It is difficult, though not impossible, on history. Just before the 2004 election was called, John Howard’s honesty was disputed anew in a hangover in the 2001 “kids drowning in water” affair. That didn’t stop “faith” from making the centerpiece when he announced the election. “Who do you trust to keep interest rates down?” He asked.



Read more: View from The Hill: A battered Scott Morrison announces it’s time to ‘move on’


A “trust” can function at more than one level. A voter may regard a leader as a person free of truth, but still rely on him for the option of managing the economy or national security. It becomes a matter whose “trust” issue weighs heavily with the electorate.

On the economic front, this government can expect a strong narrative for its election pitch. The figures for the September-quarter, when they come, will show that the economy has slowed down due to the lockdown, but the quarters after that are looking good.

Reserve Bank Governor Philip Lowe said this week: “As vaccination rates are further increased and restrictions are eased, the economy is expected to bounce back relatively quickly”. Growth is projected at 3% in 2021, with 5.5% and 2.5% over the next two years. Lowe added the apparent uncertainty – “the potential for another setback on the health front”.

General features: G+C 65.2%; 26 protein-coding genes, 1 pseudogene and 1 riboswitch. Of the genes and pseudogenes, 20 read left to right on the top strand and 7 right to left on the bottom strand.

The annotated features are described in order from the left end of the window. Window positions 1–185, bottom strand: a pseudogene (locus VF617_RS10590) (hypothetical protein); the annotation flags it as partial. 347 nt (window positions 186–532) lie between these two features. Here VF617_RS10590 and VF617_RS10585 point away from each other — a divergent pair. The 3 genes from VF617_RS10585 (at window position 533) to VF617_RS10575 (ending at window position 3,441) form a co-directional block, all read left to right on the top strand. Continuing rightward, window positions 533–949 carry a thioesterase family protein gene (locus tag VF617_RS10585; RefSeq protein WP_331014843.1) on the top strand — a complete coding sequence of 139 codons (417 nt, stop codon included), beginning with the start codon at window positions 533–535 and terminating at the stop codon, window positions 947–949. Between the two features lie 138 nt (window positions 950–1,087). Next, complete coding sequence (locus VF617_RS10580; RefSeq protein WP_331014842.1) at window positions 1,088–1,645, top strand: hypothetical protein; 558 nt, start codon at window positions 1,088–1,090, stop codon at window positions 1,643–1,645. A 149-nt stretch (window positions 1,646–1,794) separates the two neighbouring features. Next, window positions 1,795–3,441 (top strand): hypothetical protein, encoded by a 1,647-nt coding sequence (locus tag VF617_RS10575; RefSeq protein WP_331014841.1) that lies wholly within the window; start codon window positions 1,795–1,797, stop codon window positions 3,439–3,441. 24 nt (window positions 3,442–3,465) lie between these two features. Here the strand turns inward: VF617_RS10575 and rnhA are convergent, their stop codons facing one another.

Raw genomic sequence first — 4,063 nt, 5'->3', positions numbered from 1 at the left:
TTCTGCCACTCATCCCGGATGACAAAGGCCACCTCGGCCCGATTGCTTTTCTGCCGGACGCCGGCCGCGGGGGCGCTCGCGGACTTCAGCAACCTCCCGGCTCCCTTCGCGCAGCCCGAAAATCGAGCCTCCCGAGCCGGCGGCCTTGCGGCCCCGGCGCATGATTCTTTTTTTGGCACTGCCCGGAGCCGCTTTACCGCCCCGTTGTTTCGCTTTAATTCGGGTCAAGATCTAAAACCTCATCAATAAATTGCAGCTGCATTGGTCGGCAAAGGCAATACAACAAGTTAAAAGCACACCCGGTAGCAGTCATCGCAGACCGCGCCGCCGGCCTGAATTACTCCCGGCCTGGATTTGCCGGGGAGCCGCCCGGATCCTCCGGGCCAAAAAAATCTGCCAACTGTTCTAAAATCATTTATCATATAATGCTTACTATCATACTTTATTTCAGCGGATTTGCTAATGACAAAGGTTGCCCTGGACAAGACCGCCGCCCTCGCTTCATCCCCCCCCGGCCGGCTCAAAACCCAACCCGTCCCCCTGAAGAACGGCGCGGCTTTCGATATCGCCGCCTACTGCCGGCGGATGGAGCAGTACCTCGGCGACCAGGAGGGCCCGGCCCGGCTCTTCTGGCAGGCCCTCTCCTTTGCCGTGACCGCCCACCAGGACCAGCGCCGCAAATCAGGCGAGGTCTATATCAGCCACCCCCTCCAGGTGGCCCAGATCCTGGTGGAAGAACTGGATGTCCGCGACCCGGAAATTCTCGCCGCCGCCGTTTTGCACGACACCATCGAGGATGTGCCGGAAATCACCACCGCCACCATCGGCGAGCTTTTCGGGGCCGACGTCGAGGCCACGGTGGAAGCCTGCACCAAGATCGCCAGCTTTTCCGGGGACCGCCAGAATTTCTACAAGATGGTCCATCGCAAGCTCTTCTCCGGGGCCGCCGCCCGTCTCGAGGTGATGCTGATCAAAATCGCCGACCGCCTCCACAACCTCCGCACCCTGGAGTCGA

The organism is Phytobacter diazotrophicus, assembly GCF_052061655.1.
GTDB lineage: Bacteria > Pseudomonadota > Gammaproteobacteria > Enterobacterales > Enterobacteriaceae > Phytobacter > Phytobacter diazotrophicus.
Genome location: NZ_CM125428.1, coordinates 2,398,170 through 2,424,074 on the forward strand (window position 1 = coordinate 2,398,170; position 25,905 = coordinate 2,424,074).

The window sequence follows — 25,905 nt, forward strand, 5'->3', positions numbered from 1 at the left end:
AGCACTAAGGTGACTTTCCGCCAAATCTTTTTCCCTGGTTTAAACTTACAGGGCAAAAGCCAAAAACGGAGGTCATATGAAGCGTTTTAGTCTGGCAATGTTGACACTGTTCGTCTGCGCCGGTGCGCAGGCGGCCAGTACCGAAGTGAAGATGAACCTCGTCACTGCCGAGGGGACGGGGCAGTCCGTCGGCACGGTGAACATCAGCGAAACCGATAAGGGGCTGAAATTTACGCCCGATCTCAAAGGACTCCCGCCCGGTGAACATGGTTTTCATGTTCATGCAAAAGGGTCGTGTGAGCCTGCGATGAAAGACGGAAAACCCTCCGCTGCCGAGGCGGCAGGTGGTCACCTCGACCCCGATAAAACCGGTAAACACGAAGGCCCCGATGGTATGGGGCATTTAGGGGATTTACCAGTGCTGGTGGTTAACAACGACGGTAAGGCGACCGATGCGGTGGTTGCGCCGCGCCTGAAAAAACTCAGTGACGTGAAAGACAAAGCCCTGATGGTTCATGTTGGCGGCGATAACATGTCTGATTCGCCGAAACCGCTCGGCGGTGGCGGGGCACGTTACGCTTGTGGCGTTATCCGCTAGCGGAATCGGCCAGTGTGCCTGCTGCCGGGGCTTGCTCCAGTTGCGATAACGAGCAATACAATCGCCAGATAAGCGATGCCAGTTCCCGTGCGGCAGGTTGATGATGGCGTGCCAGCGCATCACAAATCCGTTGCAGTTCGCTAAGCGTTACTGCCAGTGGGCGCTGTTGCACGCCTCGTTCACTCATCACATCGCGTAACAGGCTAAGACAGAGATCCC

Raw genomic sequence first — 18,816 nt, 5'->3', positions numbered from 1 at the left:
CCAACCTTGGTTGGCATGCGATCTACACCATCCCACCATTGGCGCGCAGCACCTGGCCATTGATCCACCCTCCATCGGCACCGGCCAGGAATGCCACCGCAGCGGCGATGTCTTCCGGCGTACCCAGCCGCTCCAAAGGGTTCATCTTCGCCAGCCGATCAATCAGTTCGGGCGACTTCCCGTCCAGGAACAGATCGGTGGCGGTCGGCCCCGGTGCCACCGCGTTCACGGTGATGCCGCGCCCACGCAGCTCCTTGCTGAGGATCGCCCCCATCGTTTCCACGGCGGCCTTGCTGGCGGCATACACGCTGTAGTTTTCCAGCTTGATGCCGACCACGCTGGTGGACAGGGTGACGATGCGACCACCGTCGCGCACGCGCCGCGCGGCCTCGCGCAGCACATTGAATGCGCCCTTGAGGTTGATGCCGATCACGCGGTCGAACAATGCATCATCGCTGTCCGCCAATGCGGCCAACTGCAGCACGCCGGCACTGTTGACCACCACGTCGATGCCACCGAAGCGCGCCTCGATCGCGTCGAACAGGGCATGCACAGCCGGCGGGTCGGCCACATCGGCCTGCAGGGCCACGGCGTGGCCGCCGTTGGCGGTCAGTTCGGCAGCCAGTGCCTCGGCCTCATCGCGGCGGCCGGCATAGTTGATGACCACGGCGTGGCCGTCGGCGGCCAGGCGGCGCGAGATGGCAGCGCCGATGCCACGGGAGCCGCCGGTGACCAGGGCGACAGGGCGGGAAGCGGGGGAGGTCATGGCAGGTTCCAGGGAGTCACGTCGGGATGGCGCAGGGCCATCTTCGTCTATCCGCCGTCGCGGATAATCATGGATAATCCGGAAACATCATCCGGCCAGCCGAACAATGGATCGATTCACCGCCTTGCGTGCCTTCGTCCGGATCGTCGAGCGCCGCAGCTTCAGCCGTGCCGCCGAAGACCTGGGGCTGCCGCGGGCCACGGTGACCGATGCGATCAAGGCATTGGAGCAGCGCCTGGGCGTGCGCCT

The government may argue that in economic terms, it sustained the community through the pandemic and therefore economic management can be relied upon.

But it can take the premise of “faith” in general to be too treacherous, linking “faith” and “politicians” in particular to the laughing stock in the community these days. “Who do you consider more capable of managing the economy?” Morrison’s “faith” can avoid the dangers of campaigning.